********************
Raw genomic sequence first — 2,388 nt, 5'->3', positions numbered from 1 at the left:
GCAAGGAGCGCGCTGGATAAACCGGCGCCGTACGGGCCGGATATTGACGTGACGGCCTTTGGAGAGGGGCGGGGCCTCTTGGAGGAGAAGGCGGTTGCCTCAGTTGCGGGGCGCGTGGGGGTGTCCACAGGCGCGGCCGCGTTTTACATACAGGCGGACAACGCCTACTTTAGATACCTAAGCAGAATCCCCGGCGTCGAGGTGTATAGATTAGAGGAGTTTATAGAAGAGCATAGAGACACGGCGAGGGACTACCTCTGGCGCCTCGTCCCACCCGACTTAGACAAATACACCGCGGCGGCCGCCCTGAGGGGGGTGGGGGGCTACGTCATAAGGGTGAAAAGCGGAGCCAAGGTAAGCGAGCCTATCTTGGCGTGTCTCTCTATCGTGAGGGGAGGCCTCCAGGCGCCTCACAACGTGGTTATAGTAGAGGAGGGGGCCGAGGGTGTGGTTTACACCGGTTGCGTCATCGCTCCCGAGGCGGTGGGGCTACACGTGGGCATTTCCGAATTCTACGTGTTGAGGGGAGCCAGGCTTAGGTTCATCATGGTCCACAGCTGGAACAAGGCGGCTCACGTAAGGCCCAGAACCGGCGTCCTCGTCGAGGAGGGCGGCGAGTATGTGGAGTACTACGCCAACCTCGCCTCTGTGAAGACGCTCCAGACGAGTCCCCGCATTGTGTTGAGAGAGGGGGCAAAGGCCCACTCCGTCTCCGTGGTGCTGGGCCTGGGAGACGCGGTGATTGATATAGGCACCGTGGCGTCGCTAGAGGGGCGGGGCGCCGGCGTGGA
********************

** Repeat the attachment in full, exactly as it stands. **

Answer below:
Raw genomic sequence first — 2,388 nt, 5'->3', positions numbered from 1 at the left:
GCAAGGAGCGCGCTGGATAAACCGGCGCCGTACGGGCCGGATATTGACGTGACGGCCTTTGGAGAGGGGCGGGGCCTCTTGGAGGAGAAGGCGGTTGCCTCAGTTGCGGGGCGCGTGGGGGTGTCCACAGGCGCGGCCGCGTTTTACATACAGGCGGACAACGCCTACTTTAGATACCTAAGCAGAATCCCCGGCGTCGAGGTGTATAGATTAGAGGAGTTTATAGAAGAGCATAGAGACACGGCGAGGGACTACCTCTGGCGCCTCGTCCCACCCGACTTAGACAAATACACCGCGGCGGCCGCCCTGAGGGGGGTGGGGGGCTACGTCATAAGGGTGAAAAGCGGAGCCAAGGTAAGCGAGCCTATCTTGGCGTGTCTCTCTATCGTGAGGGGAGGCCTCCAGGCGCCTCACAACGTGGTTATAGTAGAGGAGGGGGCCGAGGGTGTGGTTTACACCGGTTGCGTCATCGCTCCCGAGGCGGTGGGGCTACACGTGGGCATTTCCGAATTCTACGTGTTGAGGGGAGCCAGGCTTAGGTTCATCATGGTCCACAGCTGGAACAAGGCGGCTCACGTAAGGCCCAGAACCGGCGTCCTCGTCGAGGAGGGCGGCGAGTATGTGGAGTACTACGCCAACCTCGCCTCTGTGAAGACGCTCCAGACGAGTCCCCGCATTGTGTTGAGAGAGGGGGCAAAGGCCCACTCCGTCTCCGTGGTGCTGGGCCTGGGAGACGCGGTGATTGATATAGGCACCGTGGCGTCGCTAGAGGGGCGGGGCGCCGGCGTGGA